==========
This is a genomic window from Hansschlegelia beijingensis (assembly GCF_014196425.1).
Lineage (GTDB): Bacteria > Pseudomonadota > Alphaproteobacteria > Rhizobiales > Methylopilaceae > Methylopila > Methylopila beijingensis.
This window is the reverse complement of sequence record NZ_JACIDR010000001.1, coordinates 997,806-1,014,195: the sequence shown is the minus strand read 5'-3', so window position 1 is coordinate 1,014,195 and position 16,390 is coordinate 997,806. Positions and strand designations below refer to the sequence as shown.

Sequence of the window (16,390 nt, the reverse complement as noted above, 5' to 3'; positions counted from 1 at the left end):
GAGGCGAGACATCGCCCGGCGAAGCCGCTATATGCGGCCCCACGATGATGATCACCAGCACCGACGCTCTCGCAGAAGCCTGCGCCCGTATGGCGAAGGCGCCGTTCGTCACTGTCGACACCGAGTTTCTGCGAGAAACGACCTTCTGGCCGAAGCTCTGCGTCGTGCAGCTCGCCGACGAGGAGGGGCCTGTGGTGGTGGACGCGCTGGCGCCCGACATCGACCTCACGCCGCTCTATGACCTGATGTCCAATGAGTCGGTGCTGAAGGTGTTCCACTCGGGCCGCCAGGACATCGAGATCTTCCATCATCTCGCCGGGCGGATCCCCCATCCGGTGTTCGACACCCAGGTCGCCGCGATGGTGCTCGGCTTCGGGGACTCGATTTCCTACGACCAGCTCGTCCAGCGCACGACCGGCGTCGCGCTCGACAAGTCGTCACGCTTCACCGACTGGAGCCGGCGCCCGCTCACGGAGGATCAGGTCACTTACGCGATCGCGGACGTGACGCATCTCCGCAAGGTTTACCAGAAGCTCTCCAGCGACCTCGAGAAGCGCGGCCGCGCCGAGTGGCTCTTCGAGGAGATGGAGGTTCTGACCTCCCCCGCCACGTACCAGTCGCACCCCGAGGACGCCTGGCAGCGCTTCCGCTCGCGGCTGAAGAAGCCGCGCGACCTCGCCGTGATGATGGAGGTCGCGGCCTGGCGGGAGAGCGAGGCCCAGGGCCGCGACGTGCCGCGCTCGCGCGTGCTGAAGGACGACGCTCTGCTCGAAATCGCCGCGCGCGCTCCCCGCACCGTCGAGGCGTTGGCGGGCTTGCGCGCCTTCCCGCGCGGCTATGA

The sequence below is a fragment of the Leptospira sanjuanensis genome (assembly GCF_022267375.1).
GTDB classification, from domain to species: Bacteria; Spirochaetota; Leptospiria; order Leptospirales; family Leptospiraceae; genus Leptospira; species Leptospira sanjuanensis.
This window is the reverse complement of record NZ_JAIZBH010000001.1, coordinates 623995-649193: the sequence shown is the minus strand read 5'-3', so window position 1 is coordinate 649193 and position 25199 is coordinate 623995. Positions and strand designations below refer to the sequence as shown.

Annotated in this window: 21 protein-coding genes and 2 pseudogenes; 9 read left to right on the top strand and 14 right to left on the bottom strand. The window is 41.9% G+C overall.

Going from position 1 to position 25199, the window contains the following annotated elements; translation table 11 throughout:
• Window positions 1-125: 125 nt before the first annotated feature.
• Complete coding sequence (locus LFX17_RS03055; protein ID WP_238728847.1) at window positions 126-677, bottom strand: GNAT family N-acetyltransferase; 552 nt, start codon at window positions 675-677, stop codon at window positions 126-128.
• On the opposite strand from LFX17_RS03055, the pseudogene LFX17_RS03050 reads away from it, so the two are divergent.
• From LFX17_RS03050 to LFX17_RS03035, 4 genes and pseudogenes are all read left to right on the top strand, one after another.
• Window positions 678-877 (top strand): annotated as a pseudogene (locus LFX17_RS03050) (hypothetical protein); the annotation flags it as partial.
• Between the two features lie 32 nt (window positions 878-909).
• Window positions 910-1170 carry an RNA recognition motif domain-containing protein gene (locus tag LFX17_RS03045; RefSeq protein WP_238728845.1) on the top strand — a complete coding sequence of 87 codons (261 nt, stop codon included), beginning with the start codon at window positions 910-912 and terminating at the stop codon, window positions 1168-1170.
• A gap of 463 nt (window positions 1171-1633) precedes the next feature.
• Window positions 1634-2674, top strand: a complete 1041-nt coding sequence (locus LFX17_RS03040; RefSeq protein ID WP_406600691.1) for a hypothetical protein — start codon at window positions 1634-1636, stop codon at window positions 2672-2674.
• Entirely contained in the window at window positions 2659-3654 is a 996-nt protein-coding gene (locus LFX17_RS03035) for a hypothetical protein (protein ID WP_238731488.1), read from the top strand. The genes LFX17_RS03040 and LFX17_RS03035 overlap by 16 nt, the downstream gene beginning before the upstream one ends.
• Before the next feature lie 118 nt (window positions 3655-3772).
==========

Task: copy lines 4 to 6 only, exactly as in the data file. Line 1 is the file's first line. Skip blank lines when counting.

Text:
Sequence of the window (16,390 nt, the reverse complement as noted above, 5' to 3'; positions counted from 1 at the left end):
GAGGCGAGACATCGCCCGGCGAAGCCGCTATATGCGGCCCCACGATGATGATCACCAGCACCGACGCTCTCGCAGAAGCCTGCGCCCGTATGGCGAAGGCGCCGTTCGTCACTGTCGACACCGAGTTTCTGCGAGAAACGACCTTCTGGCCGAAGCTCTGCGTCGTGCAGCTCGCCGACGAGGAGGGGCCTGTGGTGGTGGACGCGCTGGCGCCCGACATCGACCTCACGCCGCTCTATGACCTGATGTCCAATGAGTCGGTGCTGAAGGTGTTCCACTCGGGCCGCCAGGACATCGAGATCTTCCATCATCTCGCCGGGCGGATCCCCCATCCGGTGTTCGACACCCAGGTCGCCGCGATGGTGCTCGGCTTCGGGGACTCGATTTCCTACGACCAGCTCGTCCAGCGCACGACCGGCGTCGCGCTCGACAAGTCGTCACGCTTCACCGACTGGAGCCGGCGCCCGCTCACGGAGGATCAGGTCACTTACGCGATCGCGGACGTGACGCATCTCCGCAAGGTTTACCAGAAGCTCTCCAGCGACCTCGAGAAGCGCGGCCGCGCCGAGTGGCTCTTCGAGGAGATGGAGGTTCTGACCTCCCCCGCCACGTACCAGTCGCACCCCGAGGACGCCTGGCAGCGCTTCCGCTCGCGGCTGAAGAAGCCGCGCGACCTCGCCGTGATGATGGAGGTCGCGGCCTGGCGGGAGAGCGAGGCCCAGGGCCGCGACGTGCCGCGCTCGCGCGTGCTGAAGGACGACGCTCTGCTCGAAATCGCCGCGCGCGCTCCCCGCACCGTCGAGGCGTTGGCGGGCTTGCGCGCCTTCCCGCGCGGCTATGA

The sequence below is a fragment of the Leptospira sanjuanensis genome (assembly GCF_022267375.1).